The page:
Can the flu spread through the air?

Can the flu spread through the air?

We’re told time and time again to cover our coughs and sneezes, especially when we have a cold or the flu. We’re led to believe that the tiny droplets that rush out of our noses and mouths could spread the virus to others nearby (1).

But just how well can flu viruses travel through the air? And what’s the risk of us spreading them via the sprays excreted through our noses and mouths? To answer these questions, you first need to grasp the dynamics of our coughs and sneezes.

Why we cough and sneeze

Coughs and sneezes have one simple goal in mind: ridding our bodies of irritants, foreign bodies and bugs, including viruses (2).

Coughs (2) are a reflex that aims to clear out our airways quickly. A deep breath in is followed by a forced breath out. The sudden release of air as our vocal cords open up creates the very distinctive sound we’re all familiar with. Sneezes (2), on the other hand, are a coordinated, yet involuntary, effort by multiple parts of our bodies to clear our nasal cavities whenever something is irritating them.

A cough can travel as fast as 80 km/h while a sneeze can reach up to 160 km/h (2). Unfortunately, these rather violent eruptions expel a cocktail of saliva, mucus and irritants within their droplets of moisture. A cough can expel almost 3,000 droplets while a sneeze can expel upwards of 100,000 (2). When we have the flu, these will almost certainly also contain some of the viruses caught in our airways.

Flu is in the air

Most experts believe the droplets made when a person with the flu coughs or sneezes are the main way flu viruses spread (1). Following a cough or sneeze, the droplets might land in the mouths or noses of people nearby, or someone could breathe them in (1). Whichever way they enter that person’s body, that person could catch the flu.

The droplets typically reach about one metre before hanging suspended in the air for a while (3), where they can survive as droplets in the air for several hours. After that time, they may land on surfaces, where they can survive for up to 24 hours (3)(4). Everyday items at home and in public places can easily become contaminated, including food, door handles, remote controls, handrails, telephone handsets and computer keyboards (3). People can catch the virus by touching the surfaces droplets have landed on if they pick up the virus on their hands and then touch their nose or mouth (1)(3).

Recent studies have also found large amounts of the flu virus in the breath of people with the flu (5). This means the flu could contaminate the air around a sick person just by them breathing, without them even coughing or sneezing.

Winter helps the flu spread

Low temperatures increase how long the flu virus can survive in the air (4), which explains why the flu is more common during the winter (6).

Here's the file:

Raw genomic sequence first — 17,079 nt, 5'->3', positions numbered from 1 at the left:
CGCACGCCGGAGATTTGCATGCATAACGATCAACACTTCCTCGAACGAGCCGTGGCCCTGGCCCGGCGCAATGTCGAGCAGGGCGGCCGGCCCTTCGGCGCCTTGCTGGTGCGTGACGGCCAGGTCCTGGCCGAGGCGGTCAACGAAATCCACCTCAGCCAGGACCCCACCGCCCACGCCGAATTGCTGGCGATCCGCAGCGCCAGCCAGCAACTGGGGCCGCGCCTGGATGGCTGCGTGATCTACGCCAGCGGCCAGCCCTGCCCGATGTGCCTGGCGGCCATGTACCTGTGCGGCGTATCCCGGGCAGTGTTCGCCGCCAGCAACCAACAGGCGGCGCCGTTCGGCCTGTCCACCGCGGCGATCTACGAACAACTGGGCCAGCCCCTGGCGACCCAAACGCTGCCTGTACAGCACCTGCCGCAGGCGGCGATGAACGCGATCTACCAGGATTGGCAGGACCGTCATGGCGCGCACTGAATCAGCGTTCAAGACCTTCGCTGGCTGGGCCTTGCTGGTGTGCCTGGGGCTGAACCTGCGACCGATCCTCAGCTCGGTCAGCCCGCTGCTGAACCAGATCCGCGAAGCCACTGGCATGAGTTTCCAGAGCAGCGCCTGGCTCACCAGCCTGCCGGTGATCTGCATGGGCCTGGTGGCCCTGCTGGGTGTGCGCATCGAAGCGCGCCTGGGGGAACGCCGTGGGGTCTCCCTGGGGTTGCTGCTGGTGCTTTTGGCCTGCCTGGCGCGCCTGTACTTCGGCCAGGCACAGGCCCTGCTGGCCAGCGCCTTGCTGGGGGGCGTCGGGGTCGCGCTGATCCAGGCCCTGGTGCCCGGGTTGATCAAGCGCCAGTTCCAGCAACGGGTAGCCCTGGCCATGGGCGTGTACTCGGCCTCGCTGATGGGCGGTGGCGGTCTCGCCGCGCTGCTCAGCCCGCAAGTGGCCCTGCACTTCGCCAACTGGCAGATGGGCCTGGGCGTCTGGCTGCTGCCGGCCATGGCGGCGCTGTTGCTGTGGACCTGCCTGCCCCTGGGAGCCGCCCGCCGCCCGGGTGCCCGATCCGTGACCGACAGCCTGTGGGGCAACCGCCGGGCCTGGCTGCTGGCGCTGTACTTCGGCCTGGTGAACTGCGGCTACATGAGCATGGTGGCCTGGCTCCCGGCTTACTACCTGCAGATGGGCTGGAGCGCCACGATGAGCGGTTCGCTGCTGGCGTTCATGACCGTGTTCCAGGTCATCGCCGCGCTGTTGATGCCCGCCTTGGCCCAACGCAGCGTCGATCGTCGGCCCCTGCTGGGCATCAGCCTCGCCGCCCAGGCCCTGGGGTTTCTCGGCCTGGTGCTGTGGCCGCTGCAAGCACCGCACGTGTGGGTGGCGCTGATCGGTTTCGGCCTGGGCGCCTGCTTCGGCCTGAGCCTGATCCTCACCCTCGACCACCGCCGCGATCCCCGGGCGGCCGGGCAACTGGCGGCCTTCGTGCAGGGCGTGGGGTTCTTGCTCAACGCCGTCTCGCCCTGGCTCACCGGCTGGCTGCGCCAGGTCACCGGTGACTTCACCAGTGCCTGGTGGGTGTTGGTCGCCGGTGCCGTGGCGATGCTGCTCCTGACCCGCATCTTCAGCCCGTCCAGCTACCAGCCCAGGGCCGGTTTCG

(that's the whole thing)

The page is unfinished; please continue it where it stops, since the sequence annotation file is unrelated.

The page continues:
Research has shown that the flu virus’ ability to survive is linked to the air’s ‘absolute humidity’ (6)(7) – or the percentage of water vapour in the air. Air with a lower absolute humidity is drier. So, while the weather outside may seem wetter during the winter months, the laws of thermodynamics mean cold air can carry less water vapour (6); in other words, it has a lower absolute humidity – is drier.

In moist air, the droplets we expel when we cough or sneeze remain relatively large, while in dry air they break up into smaller pieces (6). The larger droplets fall out of the air and onto surfaces more quickly than the smaller pieces, which may stay afloat for hours. The result is that, in winter, we are more likely to be breathing in the droplets containing a cocktail of saliva, mucus, irritants and viruses (6). We’re more likely to catch the flu.

Protecting yourself and your loved ones

Flu viruses can survive as droplets in the air for hours and on surfaces for up to a day but can only survive on tissues for 15 minutes (4). Bearing this in mind, if you do catch the flu:

  • Use tissues to cover your mouth and nose when you cough or sneeze. Put them in the bin straight away (3).
  • Alternatively, cover your cough or sneeze with your sleeve in the bend of your arm. Never use your hands (2).

If anyone in your home has the flu:

  • Wash your hands regularly for 20 seconds with soap and water (3).
  • Disinfect surfaces such as door handles, remote controls and telephones (3).
  • Avoid touching your eyes, nose or mouth (1).

While these steps can give you some protection from the flu, getting a seasonal flu vaccine every year is the most effective way to prevent the flu (8). If you’re unfortunate enough to become infected, a flu shot will make your symptoms milder (9). Have you had yours?


References
(1) https://www.cdc.gov/flu/about/disease/spread.htm
(2) https://www.lung.org/about-us/blog/2016/05/sneeze-versus-cough.html
(3) https://www.nhsinform.scot/illnesses-and-conditions/infections-and-poisoning/flu
(4) https://www.nhs.uk/common-health-questions/infections/how-long-do-bacteria-and-viruses-live-outside-the-body/
(5) https://sph.umd.edu/news-item/flu-may-be-spread-just-breathing-new-study-shows-coughing-and-sneezing-not-required
(6) http://www.bbc.com/future/story/20151016-the-real-reason-germs-spread-in-the-winter
(7) https://journals.plos.org/plosbiology/article?id=10.1371/journal.pbio.1000316
(8) https://www.cdc.gov/flu/prevent/index.html
(9) https://www.fda.gov/forconsumers/ucm384535.htm

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